It is not my purpose here to discuss in any detail the various heresies that assaulted the early church, such as Gnosticism, Docetism, Apollinarianism, or Nestorianism. A simple internet search for key words such as: “early church heresies” or “early Christian heresies” will pull up sufficient historical data.  Here is only one link: https://en.wikipedia.org/wiki/First_seven_Ecumenical_Councils 

What I would like to do at this point is focus on one particular doctrine that gained a lot of support in the early fourth century. Arianism, named after the bishop Arius who proposed it. One of the central tenets of Arianism promulgated the doctrine that Jesus Christ was a created being, and not eternal as God was. This meant that Christ was less than fully divine. 

Arianism gained a lot of followers in the early fourth century (and even to the 21st century), and the Body of Christ faced its most powerful challenge since the Gnostic heresies of the first century. So in 325 AD the Church gathered its elders, bishops and theologians to a ‘council’ meeting in the city of Nicea (today in modern Turkey) to discuss the matter.

It should be needless to say, the members of the council were quite familiar with the Greek New Testament gospels and epistles. They knew of passages such as: John 14:28; John 20:27, 1 Corinthians 11:3, and other texts.  But they were also familiar with John 10:30; John 17:21-26; Hebrews 1:3; Philippians 2:6-8; and Revelation1:8 with 22:13, and others.

After much deliberation and study of the Scriptures, the council came to an official and authoritative decision. They determined the weight of the Scriptural evidence from both Old and New Testaments demonstrated the Father and the Son are one ‘essence’. In other words, they cannot be considered separately. When you see one, you see the other. 

(The council reconvened in Constantinople in 381 to both reaffirm to decision of the Nicean council, and to also settle the questions of the deity of the Holy Spirit and of the full humanity of Jesus, while He is at the same time fully divine).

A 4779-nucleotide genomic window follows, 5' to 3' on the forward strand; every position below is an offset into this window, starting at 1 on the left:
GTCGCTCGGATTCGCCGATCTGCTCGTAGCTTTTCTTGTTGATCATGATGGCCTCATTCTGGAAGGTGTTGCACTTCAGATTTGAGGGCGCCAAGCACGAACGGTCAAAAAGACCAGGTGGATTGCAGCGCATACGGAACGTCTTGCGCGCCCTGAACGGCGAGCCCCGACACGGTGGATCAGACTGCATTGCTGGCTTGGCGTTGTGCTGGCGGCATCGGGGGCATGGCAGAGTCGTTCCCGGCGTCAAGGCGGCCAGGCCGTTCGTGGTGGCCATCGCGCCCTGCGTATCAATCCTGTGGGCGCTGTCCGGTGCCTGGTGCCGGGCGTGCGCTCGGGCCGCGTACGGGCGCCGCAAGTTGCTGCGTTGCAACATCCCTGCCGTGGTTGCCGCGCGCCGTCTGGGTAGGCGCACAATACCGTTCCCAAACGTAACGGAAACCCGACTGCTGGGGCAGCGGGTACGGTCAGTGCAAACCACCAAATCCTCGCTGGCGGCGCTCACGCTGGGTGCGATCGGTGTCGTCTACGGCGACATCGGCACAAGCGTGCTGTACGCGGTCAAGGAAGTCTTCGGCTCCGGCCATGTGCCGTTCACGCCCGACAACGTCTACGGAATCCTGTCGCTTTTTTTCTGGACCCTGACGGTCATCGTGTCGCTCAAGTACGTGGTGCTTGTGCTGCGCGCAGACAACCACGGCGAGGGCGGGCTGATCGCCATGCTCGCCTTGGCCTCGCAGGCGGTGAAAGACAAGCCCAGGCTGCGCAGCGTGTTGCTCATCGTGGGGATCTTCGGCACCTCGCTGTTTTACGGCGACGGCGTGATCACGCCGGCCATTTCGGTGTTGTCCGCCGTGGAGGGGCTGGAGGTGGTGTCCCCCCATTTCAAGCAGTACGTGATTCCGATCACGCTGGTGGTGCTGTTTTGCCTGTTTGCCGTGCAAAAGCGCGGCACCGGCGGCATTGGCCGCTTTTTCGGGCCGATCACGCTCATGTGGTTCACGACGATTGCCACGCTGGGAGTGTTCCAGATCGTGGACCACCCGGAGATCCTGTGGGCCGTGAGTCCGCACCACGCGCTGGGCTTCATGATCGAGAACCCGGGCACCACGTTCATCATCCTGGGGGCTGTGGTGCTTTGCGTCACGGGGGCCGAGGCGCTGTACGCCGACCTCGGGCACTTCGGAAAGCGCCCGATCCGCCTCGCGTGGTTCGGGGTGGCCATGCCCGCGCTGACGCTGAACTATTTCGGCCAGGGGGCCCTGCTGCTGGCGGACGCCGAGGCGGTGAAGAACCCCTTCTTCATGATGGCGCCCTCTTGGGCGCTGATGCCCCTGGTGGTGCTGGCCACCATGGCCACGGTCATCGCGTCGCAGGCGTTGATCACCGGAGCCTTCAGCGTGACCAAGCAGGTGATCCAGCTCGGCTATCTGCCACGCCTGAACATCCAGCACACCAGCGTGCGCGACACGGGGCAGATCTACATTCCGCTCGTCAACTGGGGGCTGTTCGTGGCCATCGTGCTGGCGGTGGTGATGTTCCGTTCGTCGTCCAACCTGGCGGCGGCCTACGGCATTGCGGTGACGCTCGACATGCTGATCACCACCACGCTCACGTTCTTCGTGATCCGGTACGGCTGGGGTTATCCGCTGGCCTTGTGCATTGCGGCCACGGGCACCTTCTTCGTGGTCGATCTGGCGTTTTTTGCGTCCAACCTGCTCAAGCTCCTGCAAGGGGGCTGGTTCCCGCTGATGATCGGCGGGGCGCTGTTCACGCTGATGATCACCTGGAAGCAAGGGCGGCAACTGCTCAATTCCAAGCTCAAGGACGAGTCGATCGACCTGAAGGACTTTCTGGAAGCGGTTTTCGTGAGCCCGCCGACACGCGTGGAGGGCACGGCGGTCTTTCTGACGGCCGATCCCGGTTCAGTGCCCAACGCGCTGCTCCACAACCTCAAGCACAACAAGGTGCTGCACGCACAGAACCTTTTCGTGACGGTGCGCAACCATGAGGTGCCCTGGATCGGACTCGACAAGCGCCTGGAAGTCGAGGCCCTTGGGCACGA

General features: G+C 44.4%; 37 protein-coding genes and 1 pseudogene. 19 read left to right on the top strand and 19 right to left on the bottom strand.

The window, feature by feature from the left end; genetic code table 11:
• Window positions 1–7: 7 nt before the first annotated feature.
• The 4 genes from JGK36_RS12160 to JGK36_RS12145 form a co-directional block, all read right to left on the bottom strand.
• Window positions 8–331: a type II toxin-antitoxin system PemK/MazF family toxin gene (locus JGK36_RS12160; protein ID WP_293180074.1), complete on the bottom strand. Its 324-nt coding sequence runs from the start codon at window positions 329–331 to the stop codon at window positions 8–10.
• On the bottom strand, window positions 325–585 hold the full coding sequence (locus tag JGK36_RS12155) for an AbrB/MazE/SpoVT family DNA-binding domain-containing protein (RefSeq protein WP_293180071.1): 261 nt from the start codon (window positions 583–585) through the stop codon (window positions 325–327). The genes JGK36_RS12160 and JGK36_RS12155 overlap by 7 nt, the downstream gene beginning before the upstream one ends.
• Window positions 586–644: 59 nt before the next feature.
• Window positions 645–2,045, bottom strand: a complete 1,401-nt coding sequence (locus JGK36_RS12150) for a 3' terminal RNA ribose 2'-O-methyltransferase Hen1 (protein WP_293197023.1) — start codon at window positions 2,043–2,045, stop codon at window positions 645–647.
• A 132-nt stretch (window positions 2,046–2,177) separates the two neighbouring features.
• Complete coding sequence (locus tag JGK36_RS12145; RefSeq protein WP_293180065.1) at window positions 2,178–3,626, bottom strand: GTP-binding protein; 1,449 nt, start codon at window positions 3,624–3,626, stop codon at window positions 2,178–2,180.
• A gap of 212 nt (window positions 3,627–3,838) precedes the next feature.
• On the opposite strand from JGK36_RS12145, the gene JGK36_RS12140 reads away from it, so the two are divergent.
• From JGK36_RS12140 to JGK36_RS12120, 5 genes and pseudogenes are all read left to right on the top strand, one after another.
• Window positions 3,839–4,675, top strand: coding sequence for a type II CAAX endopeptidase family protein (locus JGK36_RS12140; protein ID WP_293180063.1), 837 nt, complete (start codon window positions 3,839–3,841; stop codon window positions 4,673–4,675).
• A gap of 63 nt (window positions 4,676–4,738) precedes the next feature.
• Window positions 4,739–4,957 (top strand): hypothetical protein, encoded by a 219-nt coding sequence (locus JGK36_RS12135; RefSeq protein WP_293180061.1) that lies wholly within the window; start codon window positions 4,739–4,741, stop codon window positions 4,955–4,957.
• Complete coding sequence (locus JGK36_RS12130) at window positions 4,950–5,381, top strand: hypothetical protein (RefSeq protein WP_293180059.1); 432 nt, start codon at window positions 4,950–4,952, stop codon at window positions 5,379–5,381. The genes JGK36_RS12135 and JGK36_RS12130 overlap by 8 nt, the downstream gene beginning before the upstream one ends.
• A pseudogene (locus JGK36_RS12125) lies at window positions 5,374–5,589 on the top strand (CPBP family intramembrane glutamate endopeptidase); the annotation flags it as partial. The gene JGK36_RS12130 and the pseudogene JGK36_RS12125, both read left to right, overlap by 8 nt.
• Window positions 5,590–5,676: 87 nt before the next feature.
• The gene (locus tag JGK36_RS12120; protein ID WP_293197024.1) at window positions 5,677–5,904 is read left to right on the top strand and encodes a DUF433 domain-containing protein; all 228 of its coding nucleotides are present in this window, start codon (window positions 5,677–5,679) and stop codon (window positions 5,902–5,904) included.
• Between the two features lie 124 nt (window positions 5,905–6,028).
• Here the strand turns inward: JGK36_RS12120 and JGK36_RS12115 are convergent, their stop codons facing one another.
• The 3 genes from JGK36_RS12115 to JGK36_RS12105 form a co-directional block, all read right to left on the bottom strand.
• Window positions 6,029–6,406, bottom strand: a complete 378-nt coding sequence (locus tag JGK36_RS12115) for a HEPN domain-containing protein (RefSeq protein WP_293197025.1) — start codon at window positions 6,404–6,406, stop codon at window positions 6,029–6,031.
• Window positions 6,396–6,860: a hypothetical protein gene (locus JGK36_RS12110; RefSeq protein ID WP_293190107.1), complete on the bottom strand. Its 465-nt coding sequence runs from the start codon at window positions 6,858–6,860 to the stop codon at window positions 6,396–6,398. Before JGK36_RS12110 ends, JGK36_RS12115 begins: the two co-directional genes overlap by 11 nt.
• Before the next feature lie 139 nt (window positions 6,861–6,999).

The Nicene-Constantinopolitan Creed established for the Christian Church authoritative and ‘official’ Christian faith, just as the Council of Jerusalem in Acts 15 established for that early time true Christian faith.

Proverbs 22:28 reads this way: “Do not move the ancient boundary which your fathers have set.”

God raised up men of faith and church councils to protect those ancient boundaries. He did so to protect His flock from heresies promoted by the angels of light St. Paul spoke of in 2 Corinthians 11:14-15

Here is a link to the Nicene-ConstantinopolitanCreed. Notice the emphasis placed on the Person of Jesus. 


Barb Schoeneberger said...

It is interesting that we recite the Nicene Creed on Sundays and Holy Days of obligation as well as special feasts, and that it occurs right at the pivot point in the Mass when we transition from the Mass of the Catechumens to the Mass of the Faithful in the Extraordinary form, and the Liturgy of the Word to the Liturgy of the Eucharist in the Ordinary Form. The truth of Christ is the center of everything in our sacred worship.

Rich Maffeo said...

In fact, I realize once again how LITTLE Christians know of the history of Christian faith. I posted this essay to my blog without also posting the information on my FB and G+ accounts. I need to correct that.